Breakfast was homemade kefir yogurt – with a bit of sugar & hot, fresh bread!  As is the custom, we left $5 each under the tablecloth for our bed and food and were on our way. Such a unique, worthy experience. Up the way, was a local hot spring, that we decided to take advantage of. There was no one else there.  Male and females were separated, so we went skinny dipping in the HOT semi-sulphurous water. Luxury! Back on the Pamir the landscape was spotted with gers/yurts. Numerous red, furry, bushy tailed,  groundhog-looking animals were all over the grasslands, ducking in and out of holes.
Arriving in the largest town in the mountains, Murgab, we looked for tires again with no luck. Not knowing how much further it would take for us to cross the next few mountain passes, we decided to get a room at the only hotel and chill a bit. For dinner we ate a kebob which we were told was duck…like there are ducks at over 3800m?!?!  We believe it must have been one of those red, furry animals we had been spotting all day.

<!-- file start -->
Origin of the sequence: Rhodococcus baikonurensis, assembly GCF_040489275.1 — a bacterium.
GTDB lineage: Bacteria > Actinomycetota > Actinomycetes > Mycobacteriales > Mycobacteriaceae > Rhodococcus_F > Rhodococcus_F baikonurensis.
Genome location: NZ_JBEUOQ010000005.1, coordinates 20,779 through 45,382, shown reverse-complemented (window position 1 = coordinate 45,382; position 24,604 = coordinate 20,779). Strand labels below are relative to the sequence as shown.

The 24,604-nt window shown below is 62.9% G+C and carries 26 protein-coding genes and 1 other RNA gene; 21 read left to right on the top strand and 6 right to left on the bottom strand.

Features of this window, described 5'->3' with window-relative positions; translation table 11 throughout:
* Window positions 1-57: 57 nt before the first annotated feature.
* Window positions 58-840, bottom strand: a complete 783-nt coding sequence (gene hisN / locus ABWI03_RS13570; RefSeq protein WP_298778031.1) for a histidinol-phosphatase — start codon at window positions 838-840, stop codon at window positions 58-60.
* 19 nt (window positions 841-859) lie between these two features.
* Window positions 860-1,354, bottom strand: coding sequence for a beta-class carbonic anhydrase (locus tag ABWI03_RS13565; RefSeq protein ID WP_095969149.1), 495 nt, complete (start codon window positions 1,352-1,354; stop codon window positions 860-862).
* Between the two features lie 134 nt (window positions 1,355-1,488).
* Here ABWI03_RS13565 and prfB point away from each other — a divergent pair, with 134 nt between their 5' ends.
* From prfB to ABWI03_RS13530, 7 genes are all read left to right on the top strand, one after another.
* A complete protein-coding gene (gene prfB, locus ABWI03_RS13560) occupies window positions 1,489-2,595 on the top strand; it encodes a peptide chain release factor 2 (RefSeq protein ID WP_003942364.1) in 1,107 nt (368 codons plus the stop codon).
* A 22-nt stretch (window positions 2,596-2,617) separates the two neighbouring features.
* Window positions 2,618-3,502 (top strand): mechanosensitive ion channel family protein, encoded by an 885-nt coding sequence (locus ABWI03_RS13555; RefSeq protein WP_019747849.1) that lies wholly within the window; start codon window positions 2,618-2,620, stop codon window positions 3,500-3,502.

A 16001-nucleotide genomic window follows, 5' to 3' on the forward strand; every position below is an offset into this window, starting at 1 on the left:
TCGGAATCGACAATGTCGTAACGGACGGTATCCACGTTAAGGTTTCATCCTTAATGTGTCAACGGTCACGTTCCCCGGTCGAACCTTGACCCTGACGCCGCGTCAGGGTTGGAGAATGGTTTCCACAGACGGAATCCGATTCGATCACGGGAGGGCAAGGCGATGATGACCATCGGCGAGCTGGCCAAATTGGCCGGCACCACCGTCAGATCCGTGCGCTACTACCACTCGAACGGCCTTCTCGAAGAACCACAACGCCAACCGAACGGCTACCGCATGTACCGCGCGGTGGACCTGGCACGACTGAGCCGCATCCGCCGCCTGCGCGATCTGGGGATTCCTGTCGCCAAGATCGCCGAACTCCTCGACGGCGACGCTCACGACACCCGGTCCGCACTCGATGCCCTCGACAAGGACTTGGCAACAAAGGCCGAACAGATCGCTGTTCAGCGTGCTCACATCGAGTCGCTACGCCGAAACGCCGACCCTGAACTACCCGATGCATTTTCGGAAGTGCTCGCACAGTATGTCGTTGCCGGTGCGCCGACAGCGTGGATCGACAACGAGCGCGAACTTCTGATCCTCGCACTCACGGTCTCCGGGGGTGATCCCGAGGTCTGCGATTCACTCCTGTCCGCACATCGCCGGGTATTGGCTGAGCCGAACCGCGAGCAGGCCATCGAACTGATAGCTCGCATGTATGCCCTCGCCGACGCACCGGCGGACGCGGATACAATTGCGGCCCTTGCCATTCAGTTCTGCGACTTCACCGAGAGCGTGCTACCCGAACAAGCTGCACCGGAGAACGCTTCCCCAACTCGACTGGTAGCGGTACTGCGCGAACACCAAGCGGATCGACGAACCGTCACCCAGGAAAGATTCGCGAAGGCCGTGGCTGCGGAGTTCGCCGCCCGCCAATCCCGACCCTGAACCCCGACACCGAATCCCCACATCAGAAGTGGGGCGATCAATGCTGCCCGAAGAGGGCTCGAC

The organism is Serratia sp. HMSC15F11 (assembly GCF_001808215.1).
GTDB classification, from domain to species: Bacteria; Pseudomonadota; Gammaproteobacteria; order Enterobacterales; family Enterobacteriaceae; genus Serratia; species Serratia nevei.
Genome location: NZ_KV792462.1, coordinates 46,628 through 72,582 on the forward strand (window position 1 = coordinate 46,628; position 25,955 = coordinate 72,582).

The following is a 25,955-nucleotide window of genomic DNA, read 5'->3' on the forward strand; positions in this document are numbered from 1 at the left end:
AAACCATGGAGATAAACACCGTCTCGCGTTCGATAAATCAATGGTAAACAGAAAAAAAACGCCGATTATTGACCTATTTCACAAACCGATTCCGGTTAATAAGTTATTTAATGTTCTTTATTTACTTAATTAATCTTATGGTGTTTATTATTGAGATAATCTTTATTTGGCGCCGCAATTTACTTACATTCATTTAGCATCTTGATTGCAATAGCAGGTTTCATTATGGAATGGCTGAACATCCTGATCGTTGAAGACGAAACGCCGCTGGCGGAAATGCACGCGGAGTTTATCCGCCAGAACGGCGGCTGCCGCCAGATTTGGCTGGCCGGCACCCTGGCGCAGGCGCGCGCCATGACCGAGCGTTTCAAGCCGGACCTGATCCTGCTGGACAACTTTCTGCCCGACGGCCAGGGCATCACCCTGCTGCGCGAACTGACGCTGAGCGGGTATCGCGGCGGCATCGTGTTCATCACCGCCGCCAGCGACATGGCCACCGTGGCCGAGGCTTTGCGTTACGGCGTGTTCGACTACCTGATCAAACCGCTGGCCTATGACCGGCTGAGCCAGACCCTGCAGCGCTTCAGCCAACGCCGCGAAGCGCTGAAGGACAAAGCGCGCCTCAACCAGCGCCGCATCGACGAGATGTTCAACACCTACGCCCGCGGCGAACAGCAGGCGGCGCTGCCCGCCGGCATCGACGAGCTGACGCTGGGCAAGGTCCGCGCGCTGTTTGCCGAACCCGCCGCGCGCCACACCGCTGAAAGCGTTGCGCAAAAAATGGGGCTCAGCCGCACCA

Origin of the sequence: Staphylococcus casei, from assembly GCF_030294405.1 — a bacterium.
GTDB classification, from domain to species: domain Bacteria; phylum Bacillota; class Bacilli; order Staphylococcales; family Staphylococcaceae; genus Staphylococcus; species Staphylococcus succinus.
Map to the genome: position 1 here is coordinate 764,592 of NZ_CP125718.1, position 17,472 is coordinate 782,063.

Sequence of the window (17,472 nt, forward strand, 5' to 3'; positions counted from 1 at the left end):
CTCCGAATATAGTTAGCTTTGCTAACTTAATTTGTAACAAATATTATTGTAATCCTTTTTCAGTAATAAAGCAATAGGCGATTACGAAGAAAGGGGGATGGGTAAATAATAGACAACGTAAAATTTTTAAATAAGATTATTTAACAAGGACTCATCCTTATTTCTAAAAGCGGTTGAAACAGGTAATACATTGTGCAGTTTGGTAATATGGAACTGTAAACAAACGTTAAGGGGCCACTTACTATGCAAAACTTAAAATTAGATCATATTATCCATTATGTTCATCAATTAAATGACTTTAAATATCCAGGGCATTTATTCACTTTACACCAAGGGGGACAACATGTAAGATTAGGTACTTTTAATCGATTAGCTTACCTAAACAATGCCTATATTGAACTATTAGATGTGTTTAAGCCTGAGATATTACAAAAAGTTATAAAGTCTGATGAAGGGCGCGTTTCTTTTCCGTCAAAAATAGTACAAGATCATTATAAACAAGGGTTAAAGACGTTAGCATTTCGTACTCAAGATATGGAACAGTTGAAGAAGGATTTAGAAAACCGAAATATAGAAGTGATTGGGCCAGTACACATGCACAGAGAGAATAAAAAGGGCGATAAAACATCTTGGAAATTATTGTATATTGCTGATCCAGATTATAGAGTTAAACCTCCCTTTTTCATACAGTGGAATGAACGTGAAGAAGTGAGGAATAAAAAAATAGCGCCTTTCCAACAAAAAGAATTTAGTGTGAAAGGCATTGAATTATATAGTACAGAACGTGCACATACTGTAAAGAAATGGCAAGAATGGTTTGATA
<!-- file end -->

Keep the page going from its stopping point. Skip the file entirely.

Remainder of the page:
Waking to a chilly -2c, we knew it was time to change from flip-flops to shoes.  We hit a 4600m pass en route to the beautifully blue, Lake Kara-Kol – the highest saltwater lake in the world. At 380 sq km with a maximum depth of 238m the only kind of fish living in the lake is Noemachilus-locusnigri which has zero product value. Unfortunately, we were a week too early to witness the Roof of the World regatta.…but there were certainly no signs of it happening, or any boat activity. For many kilometres we drove alongside the Chinese border, even stopping to cross the barbwire fence for photo opps.
Exiting Tajikistan and into “no mans land” seemed to last forever till we reached the Kyrgyzstan border. Which again was quick and painless. Could be all the the Canadian cigarettes and Cdn flag pins we gave them!
Herds and herds and more herds of sheep, goats, horses and cows slowed us down (“lamb-jams”, as we would call them) but gave us opportunity for some great pics and good laughs! We arrived in the large city of Osh with time to spare. Altitude went down to a 1000m and temperature up to 26c.
Tajikistan was definitely a trip highlight. The people and sheer beauty of the varying landscapes wowed us. Driving the Pamir Highway also helped, as it was all on our ‘lists’.